During the event and the luncheon I recognized a few teachers I had known. For a moment I felt like an honored historical relic myself when the student escorting Sarah said he had some “old photos of the school” on his phone and asked, “Do you remember it looking like this?” I realized that he wasn’t even born when I went there. Just another reminder of how special the opportunity is for those kids to meet the survivors. This opportunity won’t be available much longer.

I drove Sarah home and gave her a big hug when I dropped her off. I hope I see her next year.

Here’s a full list of the survivors who participated in the symposium this year: Larry Buchsbaum, Lilly Drukker, Dorothy Finger, Anne Fox, Ralph Franklin, Marius Gherovici, Gertrude Klein Gompers, Ernest Gross, Michael Herskovitz, Joseph Hirt, Joseph Kahn, Manya Perel, John Spitzer, Peter Stern, Erica Herz Van Adelsberg, Sarah Meller, Seymour Levin, Joel Fabian.

Slow Song Mix Tape, 1996

PhotoGrid_1404090352112Here’s another in the series of posts in which I share a playlist of songs to immortalize an old cassette tape that I unearth. Tonight I visited the sauna that is my attic to do some consolidating, and I found this tape.

As I’ve said before, over the years and out of necessity I’ve turned from a keeper to a thrower, except in the case of some of the more sentimental keepsakes. But I don’t need this cassette. I do, however, want to hang on to the list of songs, because I’m nostalgic and listening to these songs sends me right back to that pink-walled bedroom of my youth, which I will never see again. So I made a Spotify playlist (N.B. that the Beatles and Peter Gabriel aren’t available on Spotify, so this isn’t completely faithful to the original tape).

What was the purpose of this mix? I would bet that in my 15-year-old mind there was a glimmer of hope that someday I would play this mix for a boy in a romantic attempt at baring my soul. But we all know I just used this to serenade myself.

Mock it, love it, sing along with it, do with this list as you will. I still love most of these songs 18 years later!

Songs Lost in Time

Fritz-KruegerMy grandfather was a professional musician: a tenor in the Philadelphia Opera Company in the ’30s and ’40s (check it out! He’s mentioned in the Philadelphia Opera Co Wikipedia page), a performer in many other settings, and eventually a voice professor at West Chester University (where incoming freshman can still win the Fritz K. Krueger Memorial Voice Scholarship). I have written about him many times but I am continually fascinated by his life and work.

As I have said before, my family is lucky enough to have kept some old recordings of his performances, and my brother digitized them a few years ago. But the records sat in a chest in my parents’ house for decades and I guess over time that kind of record sort of deteriorates. So some of the recordings didn’t translate to digital very well.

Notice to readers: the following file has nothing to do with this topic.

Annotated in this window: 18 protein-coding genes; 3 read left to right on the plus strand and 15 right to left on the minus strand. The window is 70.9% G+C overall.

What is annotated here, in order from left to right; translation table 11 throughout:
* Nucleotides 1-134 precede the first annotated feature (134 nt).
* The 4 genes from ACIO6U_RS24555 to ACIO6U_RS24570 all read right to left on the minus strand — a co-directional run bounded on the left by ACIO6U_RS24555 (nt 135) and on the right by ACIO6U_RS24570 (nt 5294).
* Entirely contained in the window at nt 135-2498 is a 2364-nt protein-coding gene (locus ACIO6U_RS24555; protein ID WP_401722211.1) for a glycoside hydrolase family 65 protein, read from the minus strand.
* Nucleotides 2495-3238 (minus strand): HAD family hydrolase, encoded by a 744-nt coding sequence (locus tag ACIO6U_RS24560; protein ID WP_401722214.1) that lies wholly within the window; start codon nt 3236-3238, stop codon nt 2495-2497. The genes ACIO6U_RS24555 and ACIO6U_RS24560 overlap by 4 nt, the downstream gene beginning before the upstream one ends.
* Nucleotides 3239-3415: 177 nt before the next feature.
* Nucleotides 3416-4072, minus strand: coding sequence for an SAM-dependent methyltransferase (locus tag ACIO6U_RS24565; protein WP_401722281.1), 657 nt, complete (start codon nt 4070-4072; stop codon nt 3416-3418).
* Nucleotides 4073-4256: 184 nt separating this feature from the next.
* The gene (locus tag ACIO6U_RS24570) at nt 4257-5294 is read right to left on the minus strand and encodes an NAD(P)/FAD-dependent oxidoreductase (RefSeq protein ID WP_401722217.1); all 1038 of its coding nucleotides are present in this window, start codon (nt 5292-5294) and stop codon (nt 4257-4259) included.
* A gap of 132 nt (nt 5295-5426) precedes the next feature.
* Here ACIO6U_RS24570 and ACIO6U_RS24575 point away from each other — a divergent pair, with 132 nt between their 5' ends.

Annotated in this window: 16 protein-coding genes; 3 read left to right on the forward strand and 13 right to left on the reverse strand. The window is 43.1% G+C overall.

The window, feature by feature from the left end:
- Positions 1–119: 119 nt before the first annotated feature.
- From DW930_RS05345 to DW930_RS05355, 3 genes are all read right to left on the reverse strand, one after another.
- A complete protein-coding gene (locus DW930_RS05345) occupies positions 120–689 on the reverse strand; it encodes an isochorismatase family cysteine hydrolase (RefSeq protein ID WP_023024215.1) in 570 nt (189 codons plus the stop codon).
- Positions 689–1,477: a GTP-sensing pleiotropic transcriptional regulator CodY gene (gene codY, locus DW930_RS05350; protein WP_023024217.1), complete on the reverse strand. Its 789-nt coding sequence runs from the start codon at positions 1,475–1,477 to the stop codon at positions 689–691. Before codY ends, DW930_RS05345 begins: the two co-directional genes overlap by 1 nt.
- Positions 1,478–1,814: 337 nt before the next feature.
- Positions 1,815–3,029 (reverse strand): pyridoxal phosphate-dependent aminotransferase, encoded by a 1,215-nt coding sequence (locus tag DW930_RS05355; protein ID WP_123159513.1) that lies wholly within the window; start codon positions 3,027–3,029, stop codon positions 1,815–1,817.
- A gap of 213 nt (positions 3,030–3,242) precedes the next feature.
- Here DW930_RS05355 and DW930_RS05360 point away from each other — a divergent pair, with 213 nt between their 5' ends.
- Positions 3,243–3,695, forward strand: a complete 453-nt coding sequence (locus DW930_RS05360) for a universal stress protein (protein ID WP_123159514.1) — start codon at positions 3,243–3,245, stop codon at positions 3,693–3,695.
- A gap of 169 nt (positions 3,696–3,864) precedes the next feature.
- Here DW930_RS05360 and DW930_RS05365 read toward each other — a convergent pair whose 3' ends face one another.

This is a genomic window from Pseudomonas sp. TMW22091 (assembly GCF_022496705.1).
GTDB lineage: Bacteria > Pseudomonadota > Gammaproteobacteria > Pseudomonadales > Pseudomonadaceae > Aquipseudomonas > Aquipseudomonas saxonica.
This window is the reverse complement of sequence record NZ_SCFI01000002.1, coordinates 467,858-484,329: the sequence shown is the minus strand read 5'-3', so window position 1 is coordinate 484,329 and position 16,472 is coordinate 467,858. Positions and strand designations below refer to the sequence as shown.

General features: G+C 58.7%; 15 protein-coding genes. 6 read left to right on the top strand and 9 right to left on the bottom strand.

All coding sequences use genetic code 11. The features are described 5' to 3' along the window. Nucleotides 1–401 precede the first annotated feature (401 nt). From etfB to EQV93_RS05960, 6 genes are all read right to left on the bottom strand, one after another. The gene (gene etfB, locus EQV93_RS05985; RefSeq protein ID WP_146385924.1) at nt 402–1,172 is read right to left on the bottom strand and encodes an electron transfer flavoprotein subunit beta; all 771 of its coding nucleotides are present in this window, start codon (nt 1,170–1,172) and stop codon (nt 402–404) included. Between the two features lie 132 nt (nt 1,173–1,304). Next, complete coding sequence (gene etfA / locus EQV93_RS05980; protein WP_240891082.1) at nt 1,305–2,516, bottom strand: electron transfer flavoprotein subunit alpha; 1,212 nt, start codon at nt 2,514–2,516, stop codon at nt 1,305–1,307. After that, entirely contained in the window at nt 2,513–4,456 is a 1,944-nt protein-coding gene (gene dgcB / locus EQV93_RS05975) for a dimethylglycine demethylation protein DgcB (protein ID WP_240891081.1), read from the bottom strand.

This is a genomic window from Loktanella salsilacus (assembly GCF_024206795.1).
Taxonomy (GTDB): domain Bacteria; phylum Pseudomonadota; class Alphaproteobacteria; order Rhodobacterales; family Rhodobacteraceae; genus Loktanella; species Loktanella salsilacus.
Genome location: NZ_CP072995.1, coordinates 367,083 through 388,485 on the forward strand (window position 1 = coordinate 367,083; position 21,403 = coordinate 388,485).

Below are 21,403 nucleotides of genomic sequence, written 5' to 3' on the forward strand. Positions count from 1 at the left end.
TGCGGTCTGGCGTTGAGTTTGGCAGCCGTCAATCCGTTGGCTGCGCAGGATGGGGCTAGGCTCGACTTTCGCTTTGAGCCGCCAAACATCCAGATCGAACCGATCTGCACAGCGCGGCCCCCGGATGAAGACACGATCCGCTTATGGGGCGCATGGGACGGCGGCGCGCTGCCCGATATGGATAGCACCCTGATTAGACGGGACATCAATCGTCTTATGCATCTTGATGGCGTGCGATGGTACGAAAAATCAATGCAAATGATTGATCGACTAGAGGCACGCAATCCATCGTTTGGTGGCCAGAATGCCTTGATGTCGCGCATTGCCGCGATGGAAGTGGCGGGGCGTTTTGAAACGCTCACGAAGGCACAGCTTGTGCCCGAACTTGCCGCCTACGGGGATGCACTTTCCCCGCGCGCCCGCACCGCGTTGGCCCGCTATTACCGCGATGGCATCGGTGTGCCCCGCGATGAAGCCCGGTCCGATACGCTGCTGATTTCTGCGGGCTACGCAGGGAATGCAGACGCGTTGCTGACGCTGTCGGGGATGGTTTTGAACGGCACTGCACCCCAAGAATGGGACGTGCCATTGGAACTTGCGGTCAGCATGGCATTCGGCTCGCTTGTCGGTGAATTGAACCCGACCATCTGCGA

I went back and listened to a few of the songs again the other day like I do occasionally, and I happened to zero in on one of the records (number 5 on the recordings page), which was labeled “B.J. Wedding Music” with a German song title written on it, but he was singing in English, so I thought I’d tap my mother for some more info by asking her about it on Facebook. Turns out that “B.J.” is Betty Jo, his niece, and he sang “Ich Liebe Dich” – “I love you” in German – at her wedding.

1412_thumbThe other song, “Because,” isn’t in the digital recordings, I guess because it was unplayable. So, I looked up the song, which was sort of hard to find. I did eventually find a Perry Como version (meh) and a performance of it that I liked, sung by another famous voice of the time, Mario Lanza (don’t worry, I didn’t know who he was until the other day, either):

Then I found this video of the song, which it turns out is from the 1938 movie, “Three Smart Girls Grow Up,” yet another thing I’d never heard of.

And Facebook showed me its true value again that day because as more people saw my post I collected more historical nuggets:

1. My grandfather’s family and friends called him “Our Mario Lanza.”

2. He sang at so many people’s weddings, and all of those people remember it so happily!

3. His picture is up in the Wyomissing Institute of Fine Arts in Reading, according to another family friend. I’d like to find out if it’s still there.

But at the end of all this, despite what I found, the thing that is still lost is Fritz’s recording of “Because.” That is, it’s lost unless there’s someone out there with another collection of his recordings…

Figuring Santa Out

I’ll tell you the story about how I “found out” about Santa. I don’t remember doing this, I’ve only heard tell from my parents, so I must have been pretty young.

I also must have gotten a clue from my brothers, who were teenagers during my “Santa years.” They were ruthless about teasing me, since they couldn’t in good conscience pummel me like they did one another as kids, and I bet they said something to plant the seeds of doubt in my mind.